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The effect of state-level stay-at-home orders on COVID-19 infection rates

      Highlights

      • We examined the effect of state-level stay-at-home orders on COVID-19 diagnoses.
      • Rates of confirmed cases were tracked before and after orders were put in place.
      • Logged infection rates were 0.113/day preorder and 0.047/day postorder.
      • Results were consistent across states supporting the use of stay-at-home orders.
      State-level stay-at-home orders were monitored to determine their effect on the rate of confirmed COVID-19 diagnoses. Confirmed cases were tracked before and after state-level stay-at-home orders were put in place. Linear regression techniques were used to determine slopes for log case count data, and meta analyses were conducted to combine data across states. The results were remarkably consistent across states and support the usefulness of stay-at-home orders in reducing COVID-19 infection rates.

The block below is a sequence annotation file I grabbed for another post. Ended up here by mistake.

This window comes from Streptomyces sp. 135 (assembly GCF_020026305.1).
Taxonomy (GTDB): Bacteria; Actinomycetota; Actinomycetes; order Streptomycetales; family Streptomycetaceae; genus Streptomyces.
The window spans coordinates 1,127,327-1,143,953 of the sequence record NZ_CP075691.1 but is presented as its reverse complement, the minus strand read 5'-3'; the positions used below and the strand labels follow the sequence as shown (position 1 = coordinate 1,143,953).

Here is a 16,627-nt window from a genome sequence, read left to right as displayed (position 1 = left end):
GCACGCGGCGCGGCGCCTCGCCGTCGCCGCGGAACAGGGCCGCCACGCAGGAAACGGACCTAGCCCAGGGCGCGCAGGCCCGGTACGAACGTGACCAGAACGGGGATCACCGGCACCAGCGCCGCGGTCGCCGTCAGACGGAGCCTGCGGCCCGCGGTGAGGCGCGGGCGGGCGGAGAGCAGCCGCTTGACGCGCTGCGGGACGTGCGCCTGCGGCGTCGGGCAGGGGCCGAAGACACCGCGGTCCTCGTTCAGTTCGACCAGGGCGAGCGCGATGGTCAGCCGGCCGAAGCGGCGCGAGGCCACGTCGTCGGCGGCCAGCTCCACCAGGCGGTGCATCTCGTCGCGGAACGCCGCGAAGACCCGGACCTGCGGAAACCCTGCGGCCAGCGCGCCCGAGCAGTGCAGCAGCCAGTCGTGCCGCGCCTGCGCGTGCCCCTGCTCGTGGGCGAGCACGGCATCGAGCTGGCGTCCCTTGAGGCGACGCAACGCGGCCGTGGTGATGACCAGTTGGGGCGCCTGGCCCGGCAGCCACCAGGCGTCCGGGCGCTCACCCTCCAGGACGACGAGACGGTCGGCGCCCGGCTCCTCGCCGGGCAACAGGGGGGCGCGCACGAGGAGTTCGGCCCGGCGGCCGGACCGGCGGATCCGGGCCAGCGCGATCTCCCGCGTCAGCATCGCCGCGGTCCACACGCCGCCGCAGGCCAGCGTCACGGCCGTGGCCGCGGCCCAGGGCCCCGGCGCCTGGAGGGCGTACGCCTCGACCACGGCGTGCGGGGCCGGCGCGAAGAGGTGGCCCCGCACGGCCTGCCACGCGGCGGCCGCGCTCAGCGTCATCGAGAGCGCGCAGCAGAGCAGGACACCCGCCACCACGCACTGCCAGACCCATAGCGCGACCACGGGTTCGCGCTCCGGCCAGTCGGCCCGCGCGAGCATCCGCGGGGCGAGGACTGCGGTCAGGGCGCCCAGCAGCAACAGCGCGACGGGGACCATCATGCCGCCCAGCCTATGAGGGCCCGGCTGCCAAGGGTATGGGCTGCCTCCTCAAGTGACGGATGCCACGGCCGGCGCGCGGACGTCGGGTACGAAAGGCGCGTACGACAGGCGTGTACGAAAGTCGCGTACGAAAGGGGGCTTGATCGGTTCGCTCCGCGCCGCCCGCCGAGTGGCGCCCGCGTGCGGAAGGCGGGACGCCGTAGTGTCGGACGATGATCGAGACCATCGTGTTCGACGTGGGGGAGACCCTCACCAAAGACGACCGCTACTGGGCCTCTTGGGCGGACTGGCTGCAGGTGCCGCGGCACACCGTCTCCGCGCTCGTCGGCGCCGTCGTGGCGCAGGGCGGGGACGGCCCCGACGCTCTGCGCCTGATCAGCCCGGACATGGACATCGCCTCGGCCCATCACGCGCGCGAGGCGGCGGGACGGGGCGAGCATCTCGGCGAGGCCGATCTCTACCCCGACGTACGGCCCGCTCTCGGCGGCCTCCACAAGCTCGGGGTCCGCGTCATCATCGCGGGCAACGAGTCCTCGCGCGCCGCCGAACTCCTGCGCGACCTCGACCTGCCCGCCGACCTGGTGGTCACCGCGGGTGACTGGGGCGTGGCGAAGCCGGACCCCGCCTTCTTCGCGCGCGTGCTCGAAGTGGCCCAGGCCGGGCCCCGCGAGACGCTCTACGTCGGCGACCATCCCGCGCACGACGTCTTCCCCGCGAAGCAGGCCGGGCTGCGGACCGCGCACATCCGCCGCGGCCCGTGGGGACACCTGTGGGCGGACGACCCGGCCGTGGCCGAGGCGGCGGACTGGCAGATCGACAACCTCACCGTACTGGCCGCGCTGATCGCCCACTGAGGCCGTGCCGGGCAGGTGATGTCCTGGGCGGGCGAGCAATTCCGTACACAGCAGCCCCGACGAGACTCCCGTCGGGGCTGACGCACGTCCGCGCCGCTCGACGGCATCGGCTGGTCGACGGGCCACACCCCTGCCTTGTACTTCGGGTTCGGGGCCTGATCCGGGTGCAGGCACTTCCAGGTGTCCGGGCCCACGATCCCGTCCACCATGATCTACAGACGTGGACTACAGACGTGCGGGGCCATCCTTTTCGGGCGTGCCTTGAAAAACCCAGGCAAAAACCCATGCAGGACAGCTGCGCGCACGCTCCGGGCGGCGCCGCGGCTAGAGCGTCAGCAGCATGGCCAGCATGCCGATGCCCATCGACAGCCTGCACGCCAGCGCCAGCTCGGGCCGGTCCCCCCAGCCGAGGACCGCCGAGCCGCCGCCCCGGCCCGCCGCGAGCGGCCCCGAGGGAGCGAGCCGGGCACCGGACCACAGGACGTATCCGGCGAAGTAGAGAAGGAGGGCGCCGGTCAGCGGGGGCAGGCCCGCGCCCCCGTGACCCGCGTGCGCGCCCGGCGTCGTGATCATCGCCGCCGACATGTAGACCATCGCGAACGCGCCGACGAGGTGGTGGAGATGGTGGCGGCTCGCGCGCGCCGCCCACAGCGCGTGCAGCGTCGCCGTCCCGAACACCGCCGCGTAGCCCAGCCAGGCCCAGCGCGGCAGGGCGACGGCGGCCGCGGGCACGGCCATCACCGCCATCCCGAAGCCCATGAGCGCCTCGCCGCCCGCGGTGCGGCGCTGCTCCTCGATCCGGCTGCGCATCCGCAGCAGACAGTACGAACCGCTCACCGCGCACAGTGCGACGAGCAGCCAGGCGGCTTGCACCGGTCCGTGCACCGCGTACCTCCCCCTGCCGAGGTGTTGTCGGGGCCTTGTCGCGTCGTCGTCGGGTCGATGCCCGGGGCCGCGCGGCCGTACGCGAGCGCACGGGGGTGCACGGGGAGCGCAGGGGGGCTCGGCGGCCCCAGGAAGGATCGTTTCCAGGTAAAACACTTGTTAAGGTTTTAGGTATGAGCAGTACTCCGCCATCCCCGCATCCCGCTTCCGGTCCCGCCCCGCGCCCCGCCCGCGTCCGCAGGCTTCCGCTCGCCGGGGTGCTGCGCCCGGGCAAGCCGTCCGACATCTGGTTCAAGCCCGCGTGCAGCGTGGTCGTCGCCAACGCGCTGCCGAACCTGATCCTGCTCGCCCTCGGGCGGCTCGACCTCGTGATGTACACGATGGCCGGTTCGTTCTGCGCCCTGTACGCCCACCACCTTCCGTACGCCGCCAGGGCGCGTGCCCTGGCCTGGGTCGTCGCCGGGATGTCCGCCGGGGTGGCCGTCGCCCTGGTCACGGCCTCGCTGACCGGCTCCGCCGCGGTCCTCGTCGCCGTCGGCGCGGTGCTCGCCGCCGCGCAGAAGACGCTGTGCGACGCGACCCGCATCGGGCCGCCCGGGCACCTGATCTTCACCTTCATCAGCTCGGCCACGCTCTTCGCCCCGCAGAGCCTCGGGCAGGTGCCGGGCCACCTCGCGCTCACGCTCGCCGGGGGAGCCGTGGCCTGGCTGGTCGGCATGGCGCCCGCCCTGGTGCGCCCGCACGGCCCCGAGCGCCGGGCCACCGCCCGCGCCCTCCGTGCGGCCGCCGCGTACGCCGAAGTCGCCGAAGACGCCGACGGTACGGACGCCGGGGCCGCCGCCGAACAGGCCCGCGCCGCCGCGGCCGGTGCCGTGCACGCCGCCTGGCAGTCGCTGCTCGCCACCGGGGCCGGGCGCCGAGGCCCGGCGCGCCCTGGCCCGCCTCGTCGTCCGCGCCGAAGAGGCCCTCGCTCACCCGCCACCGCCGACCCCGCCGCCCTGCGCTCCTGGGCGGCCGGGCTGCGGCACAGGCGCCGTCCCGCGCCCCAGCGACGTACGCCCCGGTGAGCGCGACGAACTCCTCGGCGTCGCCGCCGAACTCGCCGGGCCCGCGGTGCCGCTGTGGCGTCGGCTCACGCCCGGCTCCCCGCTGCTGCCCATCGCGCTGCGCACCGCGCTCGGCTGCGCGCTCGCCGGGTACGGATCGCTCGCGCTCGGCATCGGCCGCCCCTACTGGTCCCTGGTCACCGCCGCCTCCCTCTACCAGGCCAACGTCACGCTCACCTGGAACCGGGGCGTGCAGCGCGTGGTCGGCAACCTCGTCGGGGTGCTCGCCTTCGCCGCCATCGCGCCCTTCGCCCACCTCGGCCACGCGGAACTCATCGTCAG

Key Words

      Background

      The emergence of the COVID-19 virus and the lack of therapeutic responses have led to widespread implementation of nonpharmaceutical interventions (NPIs) across the United States. Substantial evidence exists for the effectiveness of NPIs in preventing the spread of infection.
      • Aledort JE
      • Lurie N
      • Wasserman J
      • Bozzette SA
      Non-pharmaceutical public health interventions for pandemic influenza: an evaluation of the evidence base.
      ,
      • Torner N
      • Soldevila N